Several classes of pre-treatment information can be acquired:
1. behavior or measurement immediately before treatment
2. comparing pre-treatment to post-treatment behavior or
3. a comparison of pre-treatment behavior or measurement
between different pairs of subjects
4. a comparison of the differences between pre-treatment and post-
treatment behavior among groups of subjects
5. the effect of the pre-treatment observation or measurement on
subsequent behavior or measurement of the subject
11. Internal Threats to Validity
This class of information refers to some rival hypothesis that threatens
clear interpretation of the experiment. Typically, the rival hypothesis
asserts that something outside of the experiment proper produced the
behavior or measurement of interest.
Typically, internal threats to validity include:
1. the subjects exhibited behavior because of some event other than
2. some other drug or process caused the change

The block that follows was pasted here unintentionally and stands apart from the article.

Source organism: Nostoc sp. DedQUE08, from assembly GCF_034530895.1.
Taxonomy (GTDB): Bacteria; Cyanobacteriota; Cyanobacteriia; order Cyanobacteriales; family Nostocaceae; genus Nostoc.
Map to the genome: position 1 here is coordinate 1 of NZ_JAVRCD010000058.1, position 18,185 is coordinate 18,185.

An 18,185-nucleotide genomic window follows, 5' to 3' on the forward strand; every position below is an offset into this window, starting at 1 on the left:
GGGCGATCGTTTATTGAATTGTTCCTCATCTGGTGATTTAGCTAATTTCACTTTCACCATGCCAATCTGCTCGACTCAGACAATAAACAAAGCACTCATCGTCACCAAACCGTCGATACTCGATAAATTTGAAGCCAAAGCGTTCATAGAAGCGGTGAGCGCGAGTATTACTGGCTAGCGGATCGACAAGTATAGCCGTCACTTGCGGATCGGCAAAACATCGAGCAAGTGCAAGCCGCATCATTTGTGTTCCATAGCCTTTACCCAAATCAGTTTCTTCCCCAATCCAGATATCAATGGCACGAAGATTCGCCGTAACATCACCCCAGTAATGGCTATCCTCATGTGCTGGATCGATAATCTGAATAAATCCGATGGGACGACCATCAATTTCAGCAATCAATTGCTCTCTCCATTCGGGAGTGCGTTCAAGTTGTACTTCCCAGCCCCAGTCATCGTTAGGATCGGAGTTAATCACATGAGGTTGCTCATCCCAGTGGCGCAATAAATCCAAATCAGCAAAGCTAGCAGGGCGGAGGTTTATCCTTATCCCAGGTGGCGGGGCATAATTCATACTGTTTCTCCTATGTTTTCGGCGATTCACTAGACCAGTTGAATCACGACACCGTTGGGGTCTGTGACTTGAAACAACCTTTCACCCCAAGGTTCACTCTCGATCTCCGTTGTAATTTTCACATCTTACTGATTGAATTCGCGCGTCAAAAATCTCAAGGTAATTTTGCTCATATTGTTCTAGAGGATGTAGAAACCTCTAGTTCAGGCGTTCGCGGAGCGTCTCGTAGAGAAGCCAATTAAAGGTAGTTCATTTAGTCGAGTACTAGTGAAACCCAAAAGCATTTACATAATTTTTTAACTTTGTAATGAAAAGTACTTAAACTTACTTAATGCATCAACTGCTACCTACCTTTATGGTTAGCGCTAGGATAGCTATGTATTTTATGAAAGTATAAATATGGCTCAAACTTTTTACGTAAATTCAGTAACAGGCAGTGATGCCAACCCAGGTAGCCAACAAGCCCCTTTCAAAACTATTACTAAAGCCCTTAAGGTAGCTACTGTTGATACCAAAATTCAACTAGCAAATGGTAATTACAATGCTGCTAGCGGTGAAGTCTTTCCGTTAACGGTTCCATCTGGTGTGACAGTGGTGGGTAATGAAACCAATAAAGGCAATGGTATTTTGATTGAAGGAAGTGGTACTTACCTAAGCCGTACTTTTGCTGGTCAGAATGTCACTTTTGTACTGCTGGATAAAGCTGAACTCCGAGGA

3. the subject changed naturally (just improved)
4. the subject had a massive change in attitude or emotion
5. some other physical change occurred
6. the subject could or would perform the behavior, or would have
exhibited the measurement without the treatment
12. Comparable Groups
This class of information concerns subjects in the different units were
about the same in relevant attributes before the treatment, and during
the treatment, except for the treatment condition itself.
There are two types of comparability information:
1. were the groups (either experimental or control) comparable before the
2. did the groups receive a comparable degree of experiences during the
time of the study (except for differences in treatment?)
13. Experimental Errors
Experiment error refers to some unwanted side effect of the experiment itself
which may be producing effect rather than the treatment.
Two types of strategies exist to deal with the Hawthorne effect:
1. provide for a placebo treatment group which gets the attention, but not
the "real" treatment and use blind and double blind strategies as needed
2. continue the treatment over a longer period of time; research shows
that the Hawthorne effect tends to be short-lived
14. Relationship to Treatment
This class of information deals with the possible interaction of the treatment effects
with: different kinds of subjects, other treatments, different factors within a